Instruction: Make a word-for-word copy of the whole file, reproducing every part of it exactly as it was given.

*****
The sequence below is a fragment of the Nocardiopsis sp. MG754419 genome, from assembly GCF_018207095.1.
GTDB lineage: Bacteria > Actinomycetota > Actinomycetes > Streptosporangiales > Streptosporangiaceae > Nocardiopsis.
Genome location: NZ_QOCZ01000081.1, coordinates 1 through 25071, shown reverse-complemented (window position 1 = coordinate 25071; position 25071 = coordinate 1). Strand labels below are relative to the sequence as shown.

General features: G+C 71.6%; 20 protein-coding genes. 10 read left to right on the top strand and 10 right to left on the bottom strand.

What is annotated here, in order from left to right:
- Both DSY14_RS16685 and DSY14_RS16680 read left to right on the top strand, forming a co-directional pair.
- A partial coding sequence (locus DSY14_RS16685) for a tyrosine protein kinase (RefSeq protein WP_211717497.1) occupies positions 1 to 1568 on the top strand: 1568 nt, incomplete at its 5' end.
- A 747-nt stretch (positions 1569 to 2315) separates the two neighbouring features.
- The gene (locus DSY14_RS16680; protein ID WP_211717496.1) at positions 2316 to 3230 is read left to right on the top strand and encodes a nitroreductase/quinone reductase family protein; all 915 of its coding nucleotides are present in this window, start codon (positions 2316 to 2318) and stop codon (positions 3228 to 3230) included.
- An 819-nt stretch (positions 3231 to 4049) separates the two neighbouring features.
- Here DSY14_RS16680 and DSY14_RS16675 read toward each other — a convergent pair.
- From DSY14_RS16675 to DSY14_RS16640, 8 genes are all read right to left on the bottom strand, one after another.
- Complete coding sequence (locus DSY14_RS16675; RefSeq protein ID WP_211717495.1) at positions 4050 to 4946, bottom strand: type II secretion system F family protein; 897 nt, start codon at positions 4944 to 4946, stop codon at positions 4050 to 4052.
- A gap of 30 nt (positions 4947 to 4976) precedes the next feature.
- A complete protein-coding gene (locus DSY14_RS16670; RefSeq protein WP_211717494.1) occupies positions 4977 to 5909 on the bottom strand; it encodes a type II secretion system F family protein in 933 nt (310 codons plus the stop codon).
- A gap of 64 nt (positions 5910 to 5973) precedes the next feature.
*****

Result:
The sequence below is a fragment of the Nocardiopsis sp. MG754419 genome, from assembly GCF_018207095.1.
GTDB lineage: Bacteria > Actinomycetota > Actinomycetes > Streptosporangiales > Streptosporangiaceae > Nocardiopsis.
Genome location: NZ_QOCZ01000081.1, coordinates 1 through 25071, shown reverse-complemented (window position 1 = coordinate 25071; position 25071 = coordinate 1). Strand labels below are relative to the sequence as shown.

General features: G+C 71.6%; 20 protein-coding genes. 10 read left to right on the top strand and 10 right to left on the bottom strand.

What is annotated here, in order from left to right:
- Both DSY14_RS16685 and DSY14_RS16680 read left to right on the top strand, forming a co-directional pair.
- A partial coding sequence (locus DSY14_RS16685) for a tyrosine protein kinase (RefSeq protein WP_211717497.1) occupies positions 1 to 1568 on the top strand: 1568 nt, incomplete at its 5' end.
- A 747-nt stretch (positions 1569 to 2315) separates the two neighbouring features.
- The gene (locus DSY14_RS16680; protein ID WP_211717496.1) at positions 2316 to 3230 is read left to right on the top strand and encodes a nitroreductase/quinone reductase family protein; all 915 of its coding nucleotides are present in this window, start codon (positions 2316 to 2318) and stop codon (positions 3228 to 3230) included.
- An 819-nt stretch (positions 3231 to 4049) separates the two neighbouring features.
- Here DSY14_RS16680 and DSY14_RS16675 read toward each other — a convergent pair.
- From DSY14_RS16675 to DSY14_RS16640, 8 genes are all read right to left on the bottom strand, one after another.
- Complete coding sequence (locus DSY14_RS16675; RefSeq protein ID WP_211717495.1) at positions 4050 to 4946, bottom strand: type II secretion system F family protein; 897 nt, start codon at positions 4944 to 4946, stop codon at positions 4050 to 4052.
- A gap of 30 nt (positions 4947 to 4976) precedes the next feature.
- A complete protein-coding gene (locus DSY14_RS16670; RefSeq protein WP_211717494.1) occupies positions 4977 to 5909 on the bottom strand; it encodes a type II secretion system F family protein in 933 nt (310 codons plus the stop codon).
- A gap of 64 nt (positions 5910 to 5973) precedes the next feature.